Desperately Seeking an Icon (with 8 Legs):

애니메이션 창세기 첫 페이지의 오류, 그 기원과 수정

  • 나호원 (건국대학교 영화.애니메이션학과)
  • Received : 2016.11.01
  • Accepted : 2016.12.01
  • Published : 2016.12.31


The wall painting of Altamira cave "eight-legged wild boar" is often presented as a typical example of long-held desire of humanity for expressing movement. However, the eight legs are the product of so-called "double layer", of two paintings painted in different periods. Nonetheless, the explanation of Altamira cave paintings linking with the origin of animation is constantly reproduced without any particular doubt, verification or citation of sources. The fact of associating eight legs with movement is irrelevant to visual perception transcending time. This should be considered a movement expression code invented in a particular period of time. Sequential photography tried in the late 19th century, in particular, chronography of $\acute{E}tienne$-Jules Marey plays a crucial role in this. Marey's photography of which a series of sequence movements are overlapped in one frame and printed was reflected in painting works of artists including Duchamp and Balla in the early 20th century and formed as movement expression code. Animation manuals started to emerge from that period of time introduced the images of Marey's chronophotography as a way of analyzing and embodying the movement. In sum, the act of considering Altamira cave paintings of eight-legged wild boar as an expression of movement is an error intending to look at the past through today's visual code.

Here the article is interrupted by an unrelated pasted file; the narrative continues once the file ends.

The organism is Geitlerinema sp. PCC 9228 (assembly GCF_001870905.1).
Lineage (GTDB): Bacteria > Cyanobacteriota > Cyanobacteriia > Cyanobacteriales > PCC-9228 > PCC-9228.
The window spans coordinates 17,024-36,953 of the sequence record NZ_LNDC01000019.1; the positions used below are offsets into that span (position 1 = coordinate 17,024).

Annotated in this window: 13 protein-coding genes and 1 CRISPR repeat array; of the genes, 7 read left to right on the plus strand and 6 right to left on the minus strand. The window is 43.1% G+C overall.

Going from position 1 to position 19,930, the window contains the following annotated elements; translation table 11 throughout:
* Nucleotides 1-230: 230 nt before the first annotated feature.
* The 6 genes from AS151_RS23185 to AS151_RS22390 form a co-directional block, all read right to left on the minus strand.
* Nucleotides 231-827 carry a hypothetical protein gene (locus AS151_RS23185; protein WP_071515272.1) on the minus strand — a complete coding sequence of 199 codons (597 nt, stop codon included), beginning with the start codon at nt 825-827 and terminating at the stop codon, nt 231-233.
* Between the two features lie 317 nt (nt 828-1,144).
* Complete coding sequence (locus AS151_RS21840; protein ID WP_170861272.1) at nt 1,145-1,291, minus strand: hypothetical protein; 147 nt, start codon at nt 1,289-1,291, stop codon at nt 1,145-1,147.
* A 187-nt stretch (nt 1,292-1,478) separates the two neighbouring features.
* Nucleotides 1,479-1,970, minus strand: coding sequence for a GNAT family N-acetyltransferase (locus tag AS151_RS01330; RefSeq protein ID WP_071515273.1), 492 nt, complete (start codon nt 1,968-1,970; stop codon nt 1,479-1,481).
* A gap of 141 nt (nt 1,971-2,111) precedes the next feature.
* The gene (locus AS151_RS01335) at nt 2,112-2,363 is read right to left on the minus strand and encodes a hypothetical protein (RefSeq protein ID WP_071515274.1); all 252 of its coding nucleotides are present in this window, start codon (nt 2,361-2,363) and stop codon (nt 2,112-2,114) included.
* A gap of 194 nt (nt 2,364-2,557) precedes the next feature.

Altamira cave paintings;Eadweard Muybridge;$\acute{E}tienne$-Jules Marey;sequential photography;Chronophotography;movement expression code


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